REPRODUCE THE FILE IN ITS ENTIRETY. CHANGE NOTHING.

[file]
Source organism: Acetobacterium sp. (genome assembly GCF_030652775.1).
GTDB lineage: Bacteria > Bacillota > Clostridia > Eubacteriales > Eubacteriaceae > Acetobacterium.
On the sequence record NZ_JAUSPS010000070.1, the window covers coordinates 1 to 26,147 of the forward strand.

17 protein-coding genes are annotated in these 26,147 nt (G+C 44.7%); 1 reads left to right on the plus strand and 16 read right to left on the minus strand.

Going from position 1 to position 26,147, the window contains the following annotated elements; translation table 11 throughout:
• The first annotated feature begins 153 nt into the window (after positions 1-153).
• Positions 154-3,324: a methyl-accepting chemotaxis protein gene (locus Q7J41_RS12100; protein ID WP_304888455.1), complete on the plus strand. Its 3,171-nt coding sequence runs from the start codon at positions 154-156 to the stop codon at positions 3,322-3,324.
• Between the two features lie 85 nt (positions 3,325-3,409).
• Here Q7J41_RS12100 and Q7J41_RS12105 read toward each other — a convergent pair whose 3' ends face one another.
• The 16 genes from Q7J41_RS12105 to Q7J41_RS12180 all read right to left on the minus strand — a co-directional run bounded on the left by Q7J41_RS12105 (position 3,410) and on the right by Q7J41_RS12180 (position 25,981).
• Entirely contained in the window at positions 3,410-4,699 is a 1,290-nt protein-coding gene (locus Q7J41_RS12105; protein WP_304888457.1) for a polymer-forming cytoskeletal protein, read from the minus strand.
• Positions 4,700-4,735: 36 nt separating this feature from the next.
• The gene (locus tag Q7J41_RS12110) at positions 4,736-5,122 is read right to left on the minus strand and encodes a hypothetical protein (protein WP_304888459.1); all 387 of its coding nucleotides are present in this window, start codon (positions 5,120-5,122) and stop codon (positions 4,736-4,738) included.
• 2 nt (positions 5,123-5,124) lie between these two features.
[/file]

Source organism: Acetobacterium sp. (genome assembly GCF_030652775.1).
GTDB lineage: Bacteria > Bacillota > Clostridia > Eubacteriales > Eubacteriaceae > Acetobacterium.
On the sequence record NZ_JAUSPS010000070.1, the window covers coordinates 1 to 26,147 of the forward strand.

17 protein-coding genes are annotated in these 26,147 nt (G+C 44.7%); 1 reads left to right on the plus strand and 16 read right to left on the minus strand.

Going from position 1 to position 26,147, the window contains the following annotated elements; translation table 11 throughout:
• The first annotated feature begins 153 nt into the window (after positions 1-153).
• Positions 154-3,324: a methyl-accepting chemotaxis protein gene (locus Q7J41_RS12100; protein ID WP_304888455.1), complete on the plus strand. Its 3,171-nt coding sequence runs from the start codon at positions 154-156 to the stop codon at positions 3,322-3,324.
• Between the two features lie 85 nt (positions 3,325-3,409).
• Here Q7J41_RS12100 and Q7J41_RS12105 read toward each other — a convergent pair whose 3' ends face one another.
• The 16 genes from Q7J41_RS12105 to Q7J41_RS12180 all read right to left on the minus strand — a co-directional run bounded on the left by Q7J41_RS12105 (position 3,410) and on the right by Q7J41_RS12180 (position 25,981).
• Entirely contained in the window at positions 3,410-4,699 is a 1,290-nt protein-coding gene (locus Q7J41_RS12105; protein WP_304888457.1) for a polymer-forming cytoskeletal protein, read from the minus strand.
• Positions 4,700-4,735: 36 nt separating this feature from the next.
• The gene (locus tag Q7J41_RS12110) at positions 4,736-5,122 is read right to left on the minus strand and encodes a hypothetical protein (protein WP_304888459.1); all 387 of its coding nucleotides are present in this window, start codon (positions 5,120-5,122) and stop codon (positions 4,736-4,738) included.
• 2 nt (positions 5,123-5,124) lie between these two features.